Los Angeles tops the nation when it comes to chronic homelessness. This has been the case for a number of years.
According to the U.S. Department of Housing and Urban Development, one-third of the homes people in the United States live in California. A considerable percentage of that population is located in Los Angeles.
Another reality associated with homelessness in Los Angeles is that this segment of the community is now seen across the county. Homeless people are no longer found in limited sections of the city. Rather, homeless individuals and homeless encampments are seen everywhere from the more hardscrabble sections of the city and county to many of the more affluent neighborhoods.
With the continual increase in homelessness in Los Angeles, many people have questions about the situation. One question some people do have is what is it like being homeless in Los Angeles.
Sheltered Homeless Individuals
About one-third of the homeless people in Los Angeles are able to take advantage of homeless shelters or some other type of temporary or transitional housing. These people do have an advantage over people who literally spend all of their time “on the street.”
Sheltered homeless people usually are able to obtain at least one relatively nutritious meal each day. (The type of food available to them depends on what shelter they have accessed.)
Some shelters, like the Union Rescue Mission in Downtown Los Angeles, offer their guests a broader set of services. The URM provides not only a place to sleep and other types of emergency services (food assistance and clothing, for example) but also programming designed to provide long-term solutions for a homeless person.
Unsheltered Homeless Individuals
Life is coarser for a homeless person who is unsheltered. About two-thirds of the homeless’s population in Los Angeles is in this classification. They have no access to a place designed to be a residence. Instead, they find themselves living along sidewalks, in parks, or in dilapidated buildings.
A considerable number of unsheltered homeless people end up in what are called homeless encampments. A homeless encampment can spring up in the same places where individual homeless people gravitate to spend the night (and “live”).
A homeless encampment is defined as a situation when more than one homeless person comes together to stake out a place for living and sleeping. A homeless encampment may have a few people. On the other hand, a homeless encampment may have a hundred or more people. These encampments can include families, including families with young children.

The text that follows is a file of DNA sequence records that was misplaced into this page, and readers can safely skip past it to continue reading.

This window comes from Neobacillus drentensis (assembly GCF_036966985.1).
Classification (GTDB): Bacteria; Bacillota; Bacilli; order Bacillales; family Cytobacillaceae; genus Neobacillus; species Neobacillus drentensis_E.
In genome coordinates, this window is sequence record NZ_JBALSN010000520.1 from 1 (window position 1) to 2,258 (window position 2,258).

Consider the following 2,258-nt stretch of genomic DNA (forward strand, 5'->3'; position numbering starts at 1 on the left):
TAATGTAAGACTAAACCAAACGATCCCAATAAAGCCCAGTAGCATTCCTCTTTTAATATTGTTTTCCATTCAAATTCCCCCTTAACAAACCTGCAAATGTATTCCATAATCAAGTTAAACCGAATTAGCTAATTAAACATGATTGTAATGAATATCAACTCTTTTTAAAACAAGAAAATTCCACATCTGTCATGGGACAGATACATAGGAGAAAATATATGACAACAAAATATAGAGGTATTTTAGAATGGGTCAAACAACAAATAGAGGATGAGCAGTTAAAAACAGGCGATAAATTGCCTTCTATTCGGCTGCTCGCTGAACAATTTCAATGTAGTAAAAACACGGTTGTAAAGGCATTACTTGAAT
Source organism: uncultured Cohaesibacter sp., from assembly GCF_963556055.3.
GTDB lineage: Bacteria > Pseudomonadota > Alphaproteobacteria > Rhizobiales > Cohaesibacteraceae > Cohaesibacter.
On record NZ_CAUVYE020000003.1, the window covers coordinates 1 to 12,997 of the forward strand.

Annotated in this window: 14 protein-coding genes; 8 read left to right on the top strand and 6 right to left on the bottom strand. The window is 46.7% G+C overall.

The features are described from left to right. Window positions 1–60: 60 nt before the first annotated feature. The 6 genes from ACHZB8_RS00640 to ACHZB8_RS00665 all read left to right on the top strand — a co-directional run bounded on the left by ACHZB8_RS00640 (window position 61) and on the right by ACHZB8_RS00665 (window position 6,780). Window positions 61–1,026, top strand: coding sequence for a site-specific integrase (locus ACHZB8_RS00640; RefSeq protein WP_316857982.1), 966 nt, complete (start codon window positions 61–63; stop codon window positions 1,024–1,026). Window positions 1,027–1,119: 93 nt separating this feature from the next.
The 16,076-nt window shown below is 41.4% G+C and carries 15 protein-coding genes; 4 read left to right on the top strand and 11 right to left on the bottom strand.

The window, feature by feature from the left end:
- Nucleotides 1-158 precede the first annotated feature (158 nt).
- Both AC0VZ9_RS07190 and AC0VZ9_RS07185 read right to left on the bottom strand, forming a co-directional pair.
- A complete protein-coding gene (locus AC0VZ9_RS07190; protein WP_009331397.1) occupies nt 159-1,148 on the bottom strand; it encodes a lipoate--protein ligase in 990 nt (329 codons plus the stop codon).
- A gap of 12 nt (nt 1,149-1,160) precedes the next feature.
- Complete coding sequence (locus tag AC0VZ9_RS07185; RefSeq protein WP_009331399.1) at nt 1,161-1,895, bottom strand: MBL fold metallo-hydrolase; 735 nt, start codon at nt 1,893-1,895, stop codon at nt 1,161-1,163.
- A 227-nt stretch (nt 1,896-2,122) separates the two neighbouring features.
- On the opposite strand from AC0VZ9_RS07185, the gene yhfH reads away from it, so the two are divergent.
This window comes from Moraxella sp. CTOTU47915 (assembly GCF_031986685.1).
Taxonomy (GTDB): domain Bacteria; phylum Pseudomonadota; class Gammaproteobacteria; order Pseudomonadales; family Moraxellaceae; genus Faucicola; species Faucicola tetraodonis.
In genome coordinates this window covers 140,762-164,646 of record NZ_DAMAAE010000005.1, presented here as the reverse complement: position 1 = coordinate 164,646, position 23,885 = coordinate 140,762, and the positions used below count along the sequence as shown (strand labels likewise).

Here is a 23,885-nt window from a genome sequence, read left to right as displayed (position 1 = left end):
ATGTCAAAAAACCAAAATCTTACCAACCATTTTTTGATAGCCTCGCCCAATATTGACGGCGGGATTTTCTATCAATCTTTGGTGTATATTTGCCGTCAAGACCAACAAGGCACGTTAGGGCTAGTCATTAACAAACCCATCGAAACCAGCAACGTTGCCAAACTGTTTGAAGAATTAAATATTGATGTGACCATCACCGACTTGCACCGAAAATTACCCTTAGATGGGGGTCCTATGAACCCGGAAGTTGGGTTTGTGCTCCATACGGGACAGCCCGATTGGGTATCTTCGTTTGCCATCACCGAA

Jobs and Being Homeless in Los Angeles
When it comes to understanding what it’s like being homeless in Los Angeles, it is important to understand that a percentage of the homeless population in the city and county are employed. Thus, a component of being homeless is facilitating what is necessary to go to work.
The number of homeless working poor in Los Angeles continues to increase each year. A prime reason the number of homeless working poor continues to increase in LA is because of the ever-increasing cost to rent. The lack of affordable housing in the city and county has become a major issue in recent years.
A Story of One Family
Although this is not something that happens all of the time, dying as a result of being homeless does occur in Los Angeles. One way of coming to understand what it is like being homeless is to understand the desperate situation many people living on the streets are in. This includes families, including families with very young children.
Not long ago, a family of four sheltered for the night in their van. They shut the windows and turned on the engine to permit the heater to run.
The family consisted of a mother and father, a girl who was a toddler, and a 9-month old baby boy. Together in the car, with the heat running, the entire family fell asleep. Sadly, none of them were to ever wake up.
As of this writing, the coroner’s report is not back providing final information about the exact cause of death. The coroner did confirm that the family did die of affixation. The only real outstanding question is whether these parents and two very young children died from carbon dioxide or carbon monoxide poisoning.